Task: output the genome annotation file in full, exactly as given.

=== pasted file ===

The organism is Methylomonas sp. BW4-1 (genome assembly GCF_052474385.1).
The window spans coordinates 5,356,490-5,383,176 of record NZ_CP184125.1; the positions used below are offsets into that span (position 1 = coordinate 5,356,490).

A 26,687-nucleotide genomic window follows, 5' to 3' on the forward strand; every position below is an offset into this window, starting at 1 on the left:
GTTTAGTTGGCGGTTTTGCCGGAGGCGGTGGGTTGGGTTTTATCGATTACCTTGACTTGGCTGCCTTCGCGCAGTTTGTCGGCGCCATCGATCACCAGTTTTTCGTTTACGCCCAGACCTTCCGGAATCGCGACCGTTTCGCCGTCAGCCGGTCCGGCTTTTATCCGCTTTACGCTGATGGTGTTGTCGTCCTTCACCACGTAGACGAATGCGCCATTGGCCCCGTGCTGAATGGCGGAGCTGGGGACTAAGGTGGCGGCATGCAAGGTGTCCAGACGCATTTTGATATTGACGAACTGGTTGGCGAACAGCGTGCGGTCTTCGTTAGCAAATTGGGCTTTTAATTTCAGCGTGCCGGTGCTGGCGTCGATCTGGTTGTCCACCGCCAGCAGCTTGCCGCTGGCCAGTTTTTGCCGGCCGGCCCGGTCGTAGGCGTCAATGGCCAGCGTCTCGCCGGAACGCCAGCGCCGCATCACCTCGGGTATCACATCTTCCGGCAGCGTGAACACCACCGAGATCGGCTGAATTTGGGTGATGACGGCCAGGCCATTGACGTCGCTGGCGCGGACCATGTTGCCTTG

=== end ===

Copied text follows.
The organism is Methylomonas sp. BW4-1 (genome assembly GCF_052474385.1).
The window spans coordinates 5,356,490-5,383,176 of record NZ_CP184125.1; the positions used below are offsets into that span (position 1 = coordinate 5,356,490).

A 26,687-nucleotide genomic window follows, 5' to 3' on the forward strand; every position below is an offset into this window, starting at 1 on the left:
GTTTAGTTGGCGGTTTTGCCGGAGGCGGTGGGTTGGGTTTTATCGATTACCTTGACTTGGCTGCCTTCGCGCAGTTTGTCGGCGCCATCGATCACCAGTTTTTCGTTTACGCCCAGACCTTCCGGAATCGCGACCGTTTCGCCGTCAGCCGGTCCGGCTTTTATCCGCTTTACGCTGATGGTGTTGTCGTCCTTCACCACGTAGACGAATGCGCCATTGGCCCCGTGCTGAATGGCGGAGCTGGGGACTAAGGTGGCGGCATGCAAGGTGTCCAGACGCATTTTGATATTGACGAACTGGTTGGCGAACAGCGTGCGGTCTTCGTTAGCAAATTGGGCTTTTAATTTCAGCGTGCCGGTGCTGGCGTCGATCTGGTTGTCCACCGCCAGCAGCTTGCCGCTGGCCAGTTTTTGCCGGCCGGCCCGGTCGTAGGCGTCAATGGCCAGCGTCTCGCCGGAACGCCAGCGCCGCATCACCTCGGGTATCACATCTTCCGGCAGCGTGAACACCACCGAGATCGGCTGAATTTGGGTGATGACGGCCAGGCCATTGACGTCGCTGGCGCGGACCATGTTGCCTTG